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Who We Are Recalling the lives we live

March 29, 2019

We each have memories of past life events. The more meaningful or traumatic the event, the more likely we’re apt to remember it in exacting details. But what about those ordinary commonplace experiences we savor and wish we could hold onto how we felt, what we thought. Sadly, with time those ordinary experiences can fade away never again to be recalled or reflected upon.

The funeral we went to this past January was not a traumatic event, but it proved particularly meaningful. The day after one of my two daughters said to me, “I know this sounds odd about yesterday, it was sad, but I had fun.” The following day my other daughter said the same thing. My wife and I agreed.

What gave us each so much pleasure about saying goodbye to my wife’s first cousin? With no fanfare Ponnie had given of herself endlessly to her family and, over the last 30 years, to the children and staff at the school where she worked. That was so noted in the eulogy and in the reception that followed.

But there was more to why my wife and two daughters felt so special about that last day with Ponnie. It took me more than a week to realize why we felt collectively the way we did. We had re-bonded as a family.

Of course, there have been other memorable occasions over the years. In the late 1980s we took a trip to Europe, even though plane hijacking was a common occurrence. I was confident we would be safe. And with lower fares to Europe and a discount from my employer, an international hotel chain, we decided to go.

I will always remember our Rome underground garage escape, a somewhat traumatic event. Unable to find the exit my family was becoming anxious. So, I gunned our rental car’s gas pedal and screeched out through the entrance before the parking arm came crushing down on us.

Later, as we got off a tour bus, a New York Times correspondent asked to interview us. Because people fear flying, vacations to Europe had decreased substantially. The reporter wanted to know why we had made the trip. The following weekend she wrote an article, “Americans in Italy Few but Happy.” It’s in the Times achieves online.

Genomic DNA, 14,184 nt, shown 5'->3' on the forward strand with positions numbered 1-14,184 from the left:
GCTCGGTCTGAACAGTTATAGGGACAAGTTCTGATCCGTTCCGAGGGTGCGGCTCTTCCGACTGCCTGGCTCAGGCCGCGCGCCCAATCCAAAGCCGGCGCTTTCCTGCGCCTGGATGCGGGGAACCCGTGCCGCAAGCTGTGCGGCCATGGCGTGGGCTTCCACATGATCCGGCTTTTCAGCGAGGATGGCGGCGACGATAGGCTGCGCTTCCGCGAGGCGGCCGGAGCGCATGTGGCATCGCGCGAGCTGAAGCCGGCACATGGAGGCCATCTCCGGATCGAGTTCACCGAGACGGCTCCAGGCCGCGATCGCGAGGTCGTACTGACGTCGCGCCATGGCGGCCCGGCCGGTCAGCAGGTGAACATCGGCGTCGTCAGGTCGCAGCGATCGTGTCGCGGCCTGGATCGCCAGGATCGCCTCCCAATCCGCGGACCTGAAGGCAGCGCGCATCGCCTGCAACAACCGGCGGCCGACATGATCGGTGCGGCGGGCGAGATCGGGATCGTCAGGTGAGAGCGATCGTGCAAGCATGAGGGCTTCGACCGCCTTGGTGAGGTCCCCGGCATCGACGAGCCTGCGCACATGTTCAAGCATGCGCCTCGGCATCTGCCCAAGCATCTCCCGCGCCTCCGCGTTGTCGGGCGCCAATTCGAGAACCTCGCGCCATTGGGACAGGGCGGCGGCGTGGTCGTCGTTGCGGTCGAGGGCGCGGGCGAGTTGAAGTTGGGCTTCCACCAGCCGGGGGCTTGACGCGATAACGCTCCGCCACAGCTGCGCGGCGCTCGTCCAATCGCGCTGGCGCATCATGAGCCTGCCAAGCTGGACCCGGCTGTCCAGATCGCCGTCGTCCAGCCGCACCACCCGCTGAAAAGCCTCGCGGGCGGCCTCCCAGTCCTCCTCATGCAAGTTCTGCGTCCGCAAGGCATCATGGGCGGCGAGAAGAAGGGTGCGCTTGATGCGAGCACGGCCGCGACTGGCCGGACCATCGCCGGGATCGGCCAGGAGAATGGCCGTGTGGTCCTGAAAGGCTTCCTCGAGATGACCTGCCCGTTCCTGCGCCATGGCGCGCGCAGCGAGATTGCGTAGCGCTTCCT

One is unlikely to forget about being trapped underground in a foreign country or the New York Times writing about one’s vacation abroad. No more than one might forget particularly meaningful or traumatic incidents. We typically remember each of them vividly, detail by detail.

But how about those moments we want to savor where nothing unusual has taken place? It could be as simple as a family dinner. Or a child’s innocent observation. With time, memories of the ordinary fade.

So how does one recall events in one’s life worth remembering? I can speak only for myself.

Once, as a 15-year-old, I built a scooter. I nailed a wooden milk crate onto a block of wood and screwed roller skates under the 2-by-4.

Everyone in our neighborhood had one. And so, on a hot day on May 5, I decided to make a mental image of mine. The image of the month, day and year is as clear to me now as if it were yesterday with me racing down the street on my home-made scooter.

At that same time, I pledged to remember future specific instances. Perhaps a psychologist or a brain scientist can explain what prompted me as a teenager to begin snapping mental images. Or why my “intentional recalling” stopped at Camp Drum, N.Y., during two weeks of Army Reserve training decades ago. I have no rational explanation for either.

In retrospect, I wish I had continued taking those snapshots. Sometimes we let go of the best lessons we’ve learned in our earlier years.

A few weeks ago, the Westport Long Lots elementary school put on the play “Annie.” As we left the theater to go to our cars, my 11-year-old grandson, Jay, said to me, “Could you walk me home Grandpa?”

It was the most pleasant three quarters of a mile walk I have ever taken. The chance of my forgetting that is remote. But to be sure, I recorded our stroll in my collection of mental images.

Juan A. Negroni, a Weston resident, is a consultant, bilingual speaker and writer. He is the chairman and CEO of the Institute of Management Consultants. Email him at juannegroni12@gmail.com